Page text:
Make Hay while the Sun Shines.

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This aphorism is easy to call to mind at present when Scotland is basking in wonderful sunshine and heat. Make hay while the sun shines probably arises from our agrarian past. Don’t hang about and let the grass get wet again if you want to feed your animals. Metaphorically, it’s a wise injunction to the writer who has found their voice or whose work is particularly popular at present.

It can be difficult for creatives to repeat. So you’ve written a wonderful short story about young love in the frozen north – why would you want to go back to that theme? Because the readers who loved it will love another. With luck and a penname, they won’t be able to come after you with madness in their eye and a hammer in their hands, but many readers do like to find a writer whose books are similar one to another.

There are all sorts of things you can do to avoid the work becoming stale. I write historical romance and while I hope people who liked Jane Austen and Georgette Heyer will find my voice attractive, it is nonetheless subtly different. Mariah’s Marriage has no grand Ball scene, for example. I also like to give the servant class a voice. Maybe I know where I would have been living!

Another kind of hay-making creatives take up is writing in the manner of… how many young wizards have donned their cloak? How much erotica has seen the light of day? Had you any idea that vampires were dead, well, and living on a street near you? While publishers and editors are emphatic that what they want to see is an original voice, there’s no doubt that writing in the manner of is commercially successful for a lot of people. It always has been.

Think back to the day of the omniscient narrator when stories, often set in the South-Seas, began with “I was told this tale by…” Very few people made it further than the next town on the bus, or Rothesay for two nights in the Fair fortnight, of course they wanted to soak up a world of old salts and fast women vicariously. Of course the writer who wants to sell will write it.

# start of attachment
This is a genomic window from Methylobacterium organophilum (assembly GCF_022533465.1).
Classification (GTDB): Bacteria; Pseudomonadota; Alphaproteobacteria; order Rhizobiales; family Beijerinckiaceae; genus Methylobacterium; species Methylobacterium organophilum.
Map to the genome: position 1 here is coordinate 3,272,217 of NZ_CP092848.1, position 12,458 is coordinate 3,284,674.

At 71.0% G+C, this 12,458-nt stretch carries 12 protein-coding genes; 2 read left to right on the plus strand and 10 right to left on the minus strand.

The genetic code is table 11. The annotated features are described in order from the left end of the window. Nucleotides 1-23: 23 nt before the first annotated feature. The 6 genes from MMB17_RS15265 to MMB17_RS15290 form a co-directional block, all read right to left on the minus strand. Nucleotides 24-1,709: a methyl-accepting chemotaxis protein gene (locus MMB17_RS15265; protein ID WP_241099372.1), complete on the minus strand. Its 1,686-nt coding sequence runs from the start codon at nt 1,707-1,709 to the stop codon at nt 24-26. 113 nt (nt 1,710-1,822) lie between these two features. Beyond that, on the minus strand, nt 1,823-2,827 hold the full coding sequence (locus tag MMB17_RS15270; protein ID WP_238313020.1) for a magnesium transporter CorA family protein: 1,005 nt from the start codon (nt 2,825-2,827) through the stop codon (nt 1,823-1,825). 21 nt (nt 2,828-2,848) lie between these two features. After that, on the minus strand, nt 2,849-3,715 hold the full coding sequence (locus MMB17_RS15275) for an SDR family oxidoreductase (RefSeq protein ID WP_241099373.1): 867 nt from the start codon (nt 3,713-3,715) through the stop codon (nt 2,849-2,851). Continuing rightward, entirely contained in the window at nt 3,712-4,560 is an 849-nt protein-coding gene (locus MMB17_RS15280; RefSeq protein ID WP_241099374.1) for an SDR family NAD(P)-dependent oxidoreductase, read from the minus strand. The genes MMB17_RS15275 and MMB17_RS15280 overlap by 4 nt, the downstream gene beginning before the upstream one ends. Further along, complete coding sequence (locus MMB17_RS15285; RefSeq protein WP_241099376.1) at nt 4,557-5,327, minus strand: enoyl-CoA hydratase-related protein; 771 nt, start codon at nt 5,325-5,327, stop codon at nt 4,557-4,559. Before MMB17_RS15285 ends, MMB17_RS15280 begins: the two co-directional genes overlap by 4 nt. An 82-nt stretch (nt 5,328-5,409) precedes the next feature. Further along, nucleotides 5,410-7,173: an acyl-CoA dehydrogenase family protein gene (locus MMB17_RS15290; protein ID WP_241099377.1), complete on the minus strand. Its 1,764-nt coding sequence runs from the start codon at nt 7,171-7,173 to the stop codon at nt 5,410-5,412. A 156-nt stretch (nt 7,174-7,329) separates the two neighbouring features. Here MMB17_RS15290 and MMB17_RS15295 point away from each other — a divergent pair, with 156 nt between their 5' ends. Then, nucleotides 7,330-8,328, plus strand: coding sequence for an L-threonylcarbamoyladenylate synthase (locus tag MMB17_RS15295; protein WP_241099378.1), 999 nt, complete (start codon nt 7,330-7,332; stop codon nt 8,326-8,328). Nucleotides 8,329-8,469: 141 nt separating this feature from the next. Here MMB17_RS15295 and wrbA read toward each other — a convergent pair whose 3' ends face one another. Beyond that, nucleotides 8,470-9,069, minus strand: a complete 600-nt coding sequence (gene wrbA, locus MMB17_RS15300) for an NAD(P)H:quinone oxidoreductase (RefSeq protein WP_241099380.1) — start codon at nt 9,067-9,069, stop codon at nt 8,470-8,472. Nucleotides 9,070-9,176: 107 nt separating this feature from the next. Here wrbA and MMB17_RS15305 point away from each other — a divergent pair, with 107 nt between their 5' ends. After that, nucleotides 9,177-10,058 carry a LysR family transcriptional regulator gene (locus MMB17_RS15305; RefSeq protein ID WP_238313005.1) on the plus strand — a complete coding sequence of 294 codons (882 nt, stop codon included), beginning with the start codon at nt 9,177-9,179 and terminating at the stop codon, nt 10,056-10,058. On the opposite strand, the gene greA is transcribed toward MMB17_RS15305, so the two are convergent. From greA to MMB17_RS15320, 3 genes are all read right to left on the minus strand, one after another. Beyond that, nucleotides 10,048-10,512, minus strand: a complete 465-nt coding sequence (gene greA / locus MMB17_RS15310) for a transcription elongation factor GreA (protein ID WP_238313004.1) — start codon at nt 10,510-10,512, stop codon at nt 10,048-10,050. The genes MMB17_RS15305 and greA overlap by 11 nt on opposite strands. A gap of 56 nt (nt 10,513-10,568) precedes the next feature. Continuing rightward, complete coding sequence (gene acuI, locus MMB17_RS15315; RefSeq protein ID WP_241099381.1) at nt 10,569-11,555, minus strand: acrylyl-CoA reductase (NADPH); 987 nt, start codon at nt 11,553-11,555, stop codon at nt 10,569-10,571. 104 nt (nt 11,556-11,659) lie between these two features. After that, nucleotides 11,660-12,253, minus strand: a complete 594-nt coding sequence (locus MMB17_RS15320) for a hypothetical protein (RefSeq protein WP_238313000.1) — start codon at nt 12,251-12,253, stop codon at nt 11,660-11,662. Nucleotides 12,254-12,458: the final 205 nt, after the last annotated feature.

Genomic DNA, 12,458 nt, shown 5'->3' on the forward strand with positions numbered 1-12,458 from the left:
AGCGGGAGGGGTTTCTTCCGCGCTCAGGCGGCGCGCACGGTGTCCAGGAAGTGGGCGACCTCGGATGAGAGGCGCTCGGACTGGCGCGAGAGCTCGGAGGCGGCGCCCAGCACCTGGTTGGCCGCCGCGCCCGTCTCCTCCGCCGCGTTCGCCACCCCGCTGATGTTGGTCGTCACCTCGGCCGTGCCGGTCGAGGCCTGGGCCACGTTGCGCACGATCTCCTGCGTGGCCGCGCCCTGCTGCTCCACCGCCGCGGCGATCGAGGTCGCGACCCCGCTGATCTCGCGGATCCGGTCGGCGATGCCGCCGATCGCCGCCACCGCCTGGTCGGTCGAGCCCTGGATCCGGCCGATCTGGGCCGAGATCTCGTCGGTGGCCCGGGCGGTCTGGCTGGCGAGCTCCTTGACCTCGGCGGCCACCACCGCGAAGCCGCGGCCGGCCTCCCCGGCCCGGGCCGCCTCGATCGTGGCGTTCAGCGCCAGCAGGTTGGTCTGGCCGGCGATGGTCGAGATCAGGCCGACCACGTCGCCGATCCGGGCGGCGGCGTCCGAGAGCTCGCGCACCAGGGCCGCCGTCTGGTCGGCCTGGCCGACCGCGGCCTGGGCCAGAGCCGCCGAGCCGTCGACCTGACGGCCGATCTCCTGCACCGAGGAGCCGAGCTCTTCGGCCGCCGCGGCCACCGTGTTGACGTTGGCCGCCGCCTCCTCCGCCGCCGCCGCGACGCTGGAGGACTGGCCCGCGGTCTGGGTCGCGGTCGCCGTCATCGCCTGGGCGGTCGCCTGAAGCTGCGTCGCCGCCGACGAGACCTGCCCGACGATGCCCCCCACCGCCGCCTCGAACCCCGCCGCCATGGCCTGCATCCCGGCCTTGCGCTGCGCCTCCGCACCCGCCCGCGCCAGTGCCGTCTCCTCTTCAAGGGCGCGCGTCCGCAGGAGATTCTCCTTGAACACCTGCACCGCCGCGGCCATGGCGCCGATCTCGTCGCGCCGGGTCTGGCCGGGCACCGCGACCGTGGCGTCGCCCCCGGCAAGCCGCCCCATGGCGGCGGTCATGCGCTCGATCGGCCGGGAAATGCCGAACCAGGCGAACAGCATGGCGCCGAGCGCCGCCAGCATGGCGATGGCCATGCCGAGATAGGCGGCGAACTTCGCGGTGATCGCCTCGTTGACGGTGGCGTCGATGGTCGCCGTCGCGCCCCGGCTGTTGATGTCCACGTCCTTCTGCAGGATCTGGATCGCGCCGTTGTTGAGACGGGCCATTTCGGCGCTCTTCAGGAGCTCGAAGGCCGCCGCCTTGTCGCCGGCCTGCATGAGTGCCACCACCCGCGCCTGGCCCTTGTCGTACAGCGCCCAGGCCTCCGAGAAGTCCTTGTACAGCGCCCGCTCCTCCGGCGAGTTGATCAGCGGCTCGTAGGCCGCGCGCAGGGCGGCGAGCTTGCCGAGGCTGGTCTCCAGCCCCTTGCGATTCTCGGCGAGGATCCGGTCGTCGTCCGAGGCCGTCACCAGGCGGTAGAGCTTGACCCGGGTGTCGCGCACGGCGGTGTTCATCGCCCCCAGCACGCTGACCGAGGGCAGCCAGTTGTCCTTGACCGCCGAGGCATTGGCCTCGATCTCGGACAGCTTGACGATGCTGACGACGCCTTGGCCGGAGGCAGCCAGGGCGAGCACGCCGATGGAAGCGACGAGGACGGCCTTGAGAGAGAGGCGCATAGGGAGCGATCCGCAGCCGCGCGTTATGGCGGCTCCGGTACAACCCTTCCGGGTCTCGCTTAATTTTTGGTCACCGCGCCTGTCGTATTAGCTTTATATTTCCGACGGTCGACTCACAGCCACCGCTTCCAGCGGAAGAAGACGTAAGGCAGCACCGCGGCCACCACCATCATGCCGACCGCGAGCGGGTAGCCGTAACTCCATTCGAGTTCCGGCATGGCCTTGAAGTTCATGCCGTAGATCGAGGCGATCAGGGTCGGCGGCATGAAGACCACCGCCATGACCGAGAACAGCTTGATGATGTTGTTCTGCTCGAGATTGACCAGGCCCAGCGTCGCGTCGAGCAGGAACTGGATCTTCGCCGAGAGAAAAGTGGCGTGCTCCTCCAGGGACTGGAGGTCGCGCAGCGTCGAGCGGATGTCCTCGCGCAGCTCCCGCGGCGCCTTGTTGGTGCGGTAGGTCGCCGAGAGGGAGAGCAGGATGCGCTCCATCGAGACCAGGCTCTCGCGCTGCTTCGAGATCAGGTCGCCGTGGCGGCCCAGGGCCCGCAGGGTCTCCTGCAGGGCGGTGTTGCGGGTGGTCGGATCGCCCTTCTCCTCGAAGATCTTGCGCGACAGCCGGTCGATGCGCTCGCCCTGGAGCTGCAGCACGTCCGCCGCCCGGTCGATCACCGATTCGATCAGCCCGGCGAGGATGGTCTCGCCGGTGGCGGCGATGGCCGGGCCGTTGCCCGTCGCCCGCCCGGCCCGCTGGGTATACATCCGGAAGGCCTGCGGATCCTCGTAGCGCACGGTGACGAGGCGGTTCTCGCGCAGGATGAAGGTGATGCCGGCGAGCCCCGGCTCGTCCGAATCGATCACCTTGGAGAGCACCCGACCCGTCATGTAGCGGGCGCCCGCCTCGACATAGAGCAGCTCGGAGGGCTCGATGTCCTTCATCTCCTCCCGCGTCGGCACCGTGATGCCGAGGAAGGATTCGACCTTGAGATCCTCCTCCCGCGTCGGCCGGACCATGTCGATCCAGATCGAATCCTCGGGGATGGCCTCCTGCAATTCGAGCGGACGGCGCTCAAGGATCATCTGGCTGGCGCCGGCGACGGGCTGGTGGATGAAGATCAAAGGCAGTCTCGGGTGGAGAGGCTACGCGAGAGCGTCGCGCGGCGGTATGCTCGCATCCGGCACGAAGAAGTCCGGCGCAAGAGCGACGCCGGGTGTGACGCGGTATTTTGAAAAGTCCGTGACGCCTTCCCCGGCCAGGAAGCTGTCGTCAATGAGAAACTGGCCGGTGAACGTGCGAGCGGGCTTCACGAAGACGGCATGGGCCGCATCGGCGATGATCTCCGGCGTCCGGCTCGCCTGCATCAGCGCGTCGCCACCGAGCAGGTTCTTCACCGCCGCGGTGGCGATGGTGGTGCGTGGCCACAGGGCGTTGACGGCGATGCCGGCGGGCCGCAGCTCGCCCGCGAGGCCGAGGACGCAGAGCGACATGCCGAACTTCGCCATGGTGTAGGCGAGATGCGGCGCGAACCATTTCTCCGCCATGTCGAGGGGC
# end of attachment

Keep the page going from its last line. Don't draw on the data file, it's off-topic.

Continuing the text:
Making hay while the sun shines can also hold a bit of warning, I think. As a daughter, wife, mum and grandma, I know exactly how tempting it is to get everything else sorted before turning to the Wip. And then the sun may have gone down – or the muse fallen asleep under the sheer weight of tasks attempted. NaNonWriMo was an eye-opening experience where that’s concerned.

There’s not a lot of sun during November in Scotland, but there’s electric light. Setting aside the mundane, the duty stuff, for a month wasn’t easy. It did pay off though, and Bella’s Betrothal, coming in the autumn from MuseItUp, is the result.

I did this sort of thing once before when I took up the Edinburgh University Febfest playwriting workshop. It was on a Wednesday evening when other commitments were heavy. Even so, it was there, and performance of one’s play was the carrot. Not to be set aside for another day. I’ve never regretted it.

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If All Else Fails…